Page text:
The aviation industry has long grappled with a severe shortage of pilots, a situation that has led to flight disruptions and challenges for airlines worldwide, exemplified most recently by American Airlines. However, a groundbreaking development may offer a promising solution. Researchers at the Korea Advanced Institute of Science & Technology (KAIST) have introduced “PiBot,” a life-sized humanoid robot capable of piloting aircraft and comprehending complex flight controls.

In an era marked by the increasing influence of Artificial Intelligence (AI), South Korean scientists have unveiled a humanoid robot with the remarkable ability to take the reins of an aircraft. PiBot, standing at 160 cm tall and weighing 65 kg, possesses the capability to operate flight controls, assimilate aircraft manuals, and respond effectively to emergency situations. Equipped with multiple cameras, it is proficient at monitoring an aircraft’s systems and operational status.

The development of PiBot, a joint venture by KAIST researchers and AI chatbots like ChatGPT, has paved the way for the robot to acquire an extensive knowledge of pilot manuals for various aircraft. Furthermore, PiBot can adapt to different airframes by simply selecting the aircraft type. Notably, it can memorize worldwide Jeppesen aeronautical navigation charts, a task that would be daunting for a human counterpart.

PiBot is also equipped to communicate with air traffic control (ATC) and fellow humans on the flight deck, allowing it to operate effectively in the roles of both Captain and First Officer. This communication capability is facilitated through voice synthesis technology. When connected to the aircraft’s systems, PiBot can establish direct communication with the airframe.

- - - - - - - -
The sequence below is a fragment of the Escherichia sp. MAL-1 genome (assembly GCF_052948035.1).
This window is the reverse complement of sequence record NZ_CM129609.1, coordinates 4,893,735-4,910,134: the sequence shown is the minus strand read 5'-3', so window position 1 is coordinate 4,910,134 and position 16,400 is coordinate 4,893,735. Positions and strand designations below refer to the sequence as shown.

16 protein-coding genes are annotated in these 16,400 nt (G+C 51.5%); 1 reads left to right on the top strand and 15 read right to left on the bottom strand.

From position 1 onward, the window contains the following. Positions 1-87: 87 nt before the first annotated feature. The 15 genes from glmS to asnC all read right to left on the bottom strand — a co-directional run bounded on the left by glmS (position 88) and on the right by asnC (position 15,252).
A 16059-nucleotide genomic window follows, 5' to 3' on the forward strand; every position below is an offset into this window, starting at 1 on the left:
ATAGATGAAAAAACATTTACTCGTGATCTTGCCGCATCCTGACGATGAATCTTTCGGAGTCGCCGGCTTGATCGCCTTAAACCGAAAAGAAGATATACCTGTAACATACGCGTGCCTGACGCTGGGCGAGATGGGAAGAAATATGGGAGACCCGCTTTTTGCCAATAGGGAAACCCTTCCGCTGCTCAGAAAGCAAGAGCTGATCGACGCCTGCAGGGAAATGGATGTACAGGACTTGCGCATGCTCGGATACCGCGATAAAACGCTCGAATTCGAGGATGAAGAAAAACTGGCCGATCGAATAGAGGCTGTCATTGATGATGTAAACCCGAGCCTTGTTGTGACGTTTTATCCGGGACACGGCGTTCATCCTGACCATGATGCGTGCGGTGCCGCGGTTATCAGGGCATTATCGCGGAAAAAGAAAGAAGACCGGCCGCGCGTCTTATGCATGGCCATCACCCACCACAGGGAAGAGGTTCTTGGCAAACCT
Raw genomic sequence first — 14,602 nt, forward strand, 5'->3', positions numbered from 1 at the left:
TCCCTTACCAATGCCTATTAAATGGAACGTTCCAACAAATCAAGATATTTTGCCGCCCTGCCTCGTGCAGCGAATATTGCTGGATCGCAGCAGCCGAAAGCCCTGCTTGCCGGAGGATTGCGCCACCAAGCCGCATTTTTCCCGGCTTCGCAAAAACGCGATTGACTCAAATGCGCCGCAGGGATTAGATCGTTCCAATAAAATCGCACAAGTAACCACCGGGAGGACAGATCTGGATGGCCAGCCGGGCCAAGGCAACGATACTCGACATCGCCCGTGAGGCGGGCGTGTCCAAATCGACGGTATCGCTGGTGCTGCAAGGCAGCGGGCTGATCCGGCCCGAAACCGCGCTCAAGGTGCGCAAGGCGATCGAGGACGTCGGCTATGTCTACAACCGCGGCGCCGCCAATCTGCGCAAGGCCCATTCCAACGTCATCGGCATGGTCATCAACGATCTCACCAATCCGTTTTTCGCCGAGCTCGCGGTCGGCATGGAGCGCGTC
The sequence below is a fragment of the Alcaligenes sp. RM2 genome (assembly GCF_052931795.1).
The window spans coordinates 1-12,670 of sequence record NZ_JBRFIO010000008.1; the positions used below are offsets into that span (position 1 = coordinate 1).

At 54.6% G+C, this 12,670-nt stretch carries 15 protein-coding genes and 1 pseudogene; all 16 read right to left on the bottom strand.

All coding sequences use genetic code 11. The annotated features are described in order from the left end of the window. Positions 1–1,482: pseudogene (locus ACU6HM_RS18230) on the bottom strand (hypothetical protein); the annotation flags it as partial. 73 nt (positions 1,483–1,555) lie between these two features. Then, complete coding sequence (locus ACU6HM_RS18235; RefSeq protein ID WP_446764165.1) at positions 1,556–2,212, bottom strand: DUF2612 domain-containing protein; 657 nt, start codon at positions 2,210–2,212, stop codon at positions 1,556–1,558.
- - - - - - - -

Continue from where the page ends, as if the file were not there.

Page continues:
According to reports from Airways Magazine, PiBot has already demonstrated its ability to safely control an aircraft. While the prospect of robot pilots gaining approval from the US Federal Aviation Administration (FAA) may seem distant, it could become a point of interest amid the ongoing pilot shortage crisis.

US airlines have quietly been advocating for the option to operate with a single pilot in the cockpit instead of the conventional two. However, as incidents of pilot fatalities, including mid-air occurrences, continue to rise, there is growing curiosity about whether the FAA would entertain the possibility of combining human and robot pilots in the cockpit. While this remains speculative, the emergence of PiBot underscores the potential for innovative solutions to address the pressing challenges facing the aviation industry.

By Impact Lab